By Heidi Stevens
You tell people you’re living like Prince for a year — not a prince; the Prince (the 100 million record-selling, Grammy-winning, shape-shifting, pop icon Prince) — and they give you a little side eye.
“It’s not an obvious choice for a suburban mom like me,” Laura Tiebert acknowledges.
But it’s an inspired choice. And an inspiring one.
“I think Prince really left us a legacy, not just in terms of the music he left, which, of course, is an incredible legacy,” Tiebert said. “But also in the way he lived his life. That, to me, is sort of his secret legacy. This gift he left hidden in plain sight.”
In 2016, Tiebert and her family moved from Chicago to Prince’s hometown of Chanhassen, Minn. Her husband, Andrew Tiebert, had been working for the Ann and Robert H. Lurie Children’s Hospital of Chicago Foundation and he was recruited by the Children’s Hospitals and Clinics of Minnesota Foundation.
And off they went with their two sons, who are now 13 and 16.
Tiebert was thrilled to live so close to the musician she’d listened to and loved for four decades. She had just tracked down the location of Paisley Park, Prince’s private estate and production complex, when the artist passed away in April 2016. That’s when she contacted a Prince biographer she admired, Alex Hahn, and asked if he’d like to work on another Prince book, this time with her as his co-author.
In 2017, Tiebert and Hahn released “The Rise of Prince: 1958-1988.” In the course of researching the book, Tiebert found herself appreciating the musician for reasons that went beyond his musical mastery.
“Anyone who rises to global superstardom is doing something different from most, right?” she said. “I started to notice a pattern of decisions that he made over time that led to this extraordinary success. Prince was very intentional.
“So I thought,” she continued, “maybe what I’ve uncovered is a road map for a year that, if I make the same kinds of decisions Prince made, could lead to a more extraordinary life.”
I love this.
What would Prince do?
Every month, Tiebert adopts a new Prince-inspired habit or behavior. They only last a month, and then she moves onto a new one. She blogs about them at lauratiebert.com. She’s writing another book, “The Year of Living Like Prince,” for which she hopes to find a publisher.
In January, Tiebert fasted, which she said Prince did routinely to keep his lithe frame. “I don’t want to replicate that month ever again,” she said.
“It struck me that I had been kind of wearing this suburban camouflage,” Tiebert said. “I ditched my jeans for more statement-making outfits and I got noticed more instead of just blending in.”
She changed her name to a symbol in April.
She created a heart surrounded by rays of light, something that came to her during March’s Prince exercise — a watercolor class to explore synesthesia, a condition Prince is believed to have had in which the stimulation of one sense causes an automatic triggering of another. Many people in Prince’s inner circle, Tiebert said, say he saw color when he heard music.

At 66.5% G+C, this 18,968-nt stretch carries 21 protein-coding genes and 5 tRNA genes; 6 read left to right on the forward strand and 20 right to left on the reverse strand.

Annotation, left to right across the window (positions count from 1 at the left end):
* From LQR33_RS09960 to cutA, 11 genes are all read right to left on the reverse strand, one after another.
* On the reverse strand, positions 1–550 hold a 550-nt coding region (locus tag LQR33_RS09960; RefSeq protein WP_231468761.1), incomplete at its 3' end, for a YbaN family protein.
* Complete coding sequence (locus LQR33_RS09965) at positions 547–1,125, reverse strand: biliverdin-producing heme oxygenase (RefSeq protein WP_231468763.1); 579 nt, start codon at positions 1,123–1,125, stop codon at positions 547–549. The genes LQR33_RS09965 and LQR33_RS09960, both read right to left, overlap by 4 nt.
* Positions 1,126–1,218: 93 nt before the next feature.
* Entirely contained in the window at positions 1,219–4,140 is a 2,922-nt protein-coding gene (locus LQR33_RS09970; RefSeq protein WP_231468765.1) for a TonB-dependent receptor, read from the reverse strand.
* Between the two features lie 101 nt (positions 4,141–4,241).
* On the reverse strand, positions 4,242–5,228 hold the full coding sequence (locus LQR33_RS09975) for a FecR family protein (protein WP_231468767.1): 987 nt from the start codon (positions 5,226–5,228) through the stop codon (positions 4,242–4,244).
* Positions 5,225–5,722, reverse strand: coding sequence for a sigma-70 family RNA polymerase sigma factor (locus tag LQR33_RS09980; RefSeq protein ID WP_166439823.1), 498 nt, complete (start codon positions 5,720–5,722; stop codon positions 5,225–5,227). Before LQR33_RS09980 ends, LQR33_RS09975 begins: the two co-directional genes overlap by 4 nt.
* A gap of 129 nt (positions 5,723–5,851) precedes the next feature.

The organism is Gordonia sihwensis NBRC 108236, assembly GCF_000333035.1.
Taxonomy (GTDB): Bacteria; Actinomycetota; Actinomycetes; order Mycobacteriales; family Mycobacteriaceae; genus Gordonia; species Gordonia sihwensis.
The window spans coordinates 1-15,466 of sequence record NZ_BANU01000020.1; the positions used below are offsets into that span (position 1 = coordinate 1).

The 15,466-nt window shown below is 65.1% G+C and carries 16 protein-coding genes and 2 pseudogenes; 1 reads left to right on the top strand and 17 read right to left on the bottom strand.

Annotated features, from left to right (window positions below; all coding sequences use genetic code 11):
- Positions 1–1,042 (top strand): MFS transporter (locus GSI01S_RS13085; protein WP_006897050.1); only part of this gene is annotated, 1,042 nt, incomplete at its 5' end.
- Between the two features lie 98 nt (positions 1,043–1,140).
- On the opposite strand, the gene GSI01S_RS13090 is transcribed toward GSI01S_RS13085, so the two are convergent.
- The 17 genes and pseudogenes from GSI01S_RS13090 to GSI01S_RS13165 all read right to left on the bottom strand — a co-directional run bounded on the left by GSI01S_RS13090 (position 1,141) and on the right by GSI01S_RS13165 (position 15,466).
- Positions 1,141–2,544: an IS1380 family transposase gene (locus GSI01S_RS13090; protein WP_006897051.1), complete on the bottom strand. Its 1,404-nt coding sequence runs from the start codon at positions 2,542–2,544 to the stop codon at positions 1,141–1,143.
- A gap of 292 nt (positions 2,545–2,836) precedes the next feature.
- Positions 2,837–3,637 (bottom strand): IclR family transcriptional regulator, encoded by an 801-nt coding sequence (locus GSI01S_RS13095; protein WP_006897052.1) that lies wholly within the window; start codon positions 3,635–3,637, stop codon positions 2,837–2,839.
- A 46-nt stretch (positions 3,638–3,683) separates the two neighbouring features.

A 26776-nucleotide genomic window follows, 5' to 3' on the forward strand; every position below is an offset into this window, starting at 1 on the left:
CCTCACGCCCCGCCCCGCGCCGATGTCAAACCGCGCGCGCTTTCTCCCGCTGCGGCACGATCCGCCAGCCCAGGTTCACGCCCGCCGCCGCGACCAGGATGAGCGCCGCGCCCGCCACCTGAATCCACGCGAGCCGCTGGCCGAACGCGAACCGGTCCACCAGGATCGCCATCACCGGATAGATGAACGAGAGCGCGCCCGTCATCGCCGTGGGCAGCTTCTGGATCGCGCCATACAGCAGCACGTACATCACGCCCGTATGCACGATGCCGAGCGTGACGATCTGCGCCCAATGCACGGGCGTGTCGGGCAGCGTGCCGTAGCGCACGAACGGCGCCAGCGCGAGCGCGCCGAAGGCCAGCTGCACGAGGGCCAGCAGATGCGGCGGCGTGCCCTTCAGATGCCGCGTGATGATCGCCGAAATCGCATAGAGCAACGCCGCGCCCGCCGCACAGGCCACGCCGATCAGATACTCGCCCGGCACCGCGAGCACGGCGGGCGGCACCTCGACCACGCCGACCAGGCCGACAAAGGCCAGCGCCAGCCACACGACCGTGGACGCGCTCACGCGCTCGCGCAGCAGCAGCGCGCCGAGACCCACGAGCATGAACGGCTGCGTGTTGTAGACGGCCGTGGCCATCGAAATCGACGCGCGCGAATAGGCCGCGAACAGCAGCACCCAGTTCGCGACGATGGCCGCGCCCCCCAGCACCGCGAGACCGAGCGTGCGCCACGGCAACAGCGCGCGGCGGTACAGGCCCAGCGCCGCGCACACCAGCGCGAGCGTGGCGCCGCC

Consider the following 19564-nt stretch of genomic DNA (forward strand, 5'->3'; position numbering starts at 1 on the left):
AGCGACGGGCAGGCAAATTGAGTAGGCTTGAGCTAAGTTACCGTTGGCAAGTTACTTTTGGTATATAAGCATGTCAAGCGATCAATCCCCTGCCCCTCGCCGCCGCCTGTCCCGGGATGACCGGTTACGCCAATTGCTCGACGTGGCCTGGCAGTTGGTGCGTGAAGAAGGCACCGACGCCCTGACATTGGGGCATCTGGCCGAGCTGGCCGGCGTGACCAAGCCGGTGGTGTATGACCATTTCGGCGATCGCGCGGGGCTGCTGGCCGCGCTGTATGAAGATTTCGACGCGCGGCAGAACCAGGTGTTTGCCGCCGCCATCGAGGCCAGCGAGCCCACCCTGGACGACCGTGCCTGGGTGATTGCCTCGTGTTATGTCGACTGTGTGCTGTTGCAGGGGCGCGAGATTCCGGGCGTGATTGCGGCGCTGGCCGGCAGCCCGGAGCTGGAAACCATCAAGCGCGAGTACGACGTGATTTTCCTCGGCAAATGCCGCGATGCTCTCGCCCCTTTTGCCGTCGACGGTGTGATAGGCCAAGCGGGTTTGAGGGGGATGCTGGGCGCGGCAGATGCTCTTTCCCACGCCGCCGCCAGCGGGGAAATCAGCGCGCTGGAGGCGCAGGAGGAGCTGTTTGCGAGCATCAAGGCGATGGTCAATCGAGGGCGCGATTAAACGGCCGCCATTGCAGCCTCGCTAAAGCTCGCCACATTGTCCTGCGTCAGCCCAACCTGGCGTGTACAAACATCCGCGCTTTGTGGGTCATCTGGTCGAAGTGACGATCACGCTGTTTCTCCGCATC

Anyway, the symbol. Tiebert drew it and wore it on a name tag and introduced herself using it when she met people for a month.
“My symbol is a reminder to me to be vulnerable and put my heart on the line, even if it’s inevitably going to be hurt at some point,” she wrote on her blog. “My symbol reminds me that it’s a good thing to share myself with others even when it scares me.”
Just say no
In June, she forced herself to say no to things she didn’t want to do. Prince, she said, turned down an invitation to collaborate with dozens of artists on 1985’s “We Are The World.” He had high and strict standards for where, when and with whom he would perform. He didn’t compromise.
“I’m a people pleaser,” Tiebert said. “I accommodate others to my own detriment. I turn myself into a human pretzel to make sure everyone else gets what they need. This month, I’m forcing myself to say no. It’s sort of freeing!”
She even stopped checking email first thing in the morning, she said, because she doesn’t want the day’s agenda to be set, right off the bat, by others and what they need from her.
Tiebert’s friend in California said her project has inspired him to live like Mark Twain next year. Tiebert is already brainstorming who to live like next.
“I chose this adventure and what I’m hoping is I can bring a lot of people along on it,” she said. “I don’t think I have the glamorous rock star edge to my life, nor will I ever. But I have managed to elevate my life by applying some of these lessons.”
If there’s someone you admire, Tiebert said, think about trying to walk in their shoes for a year. It will probably help you see them in a new light. It will certainly help you see yourself in one.
“I had a great life when this started,” Tiebert said. “But now I have an exhilarating one.”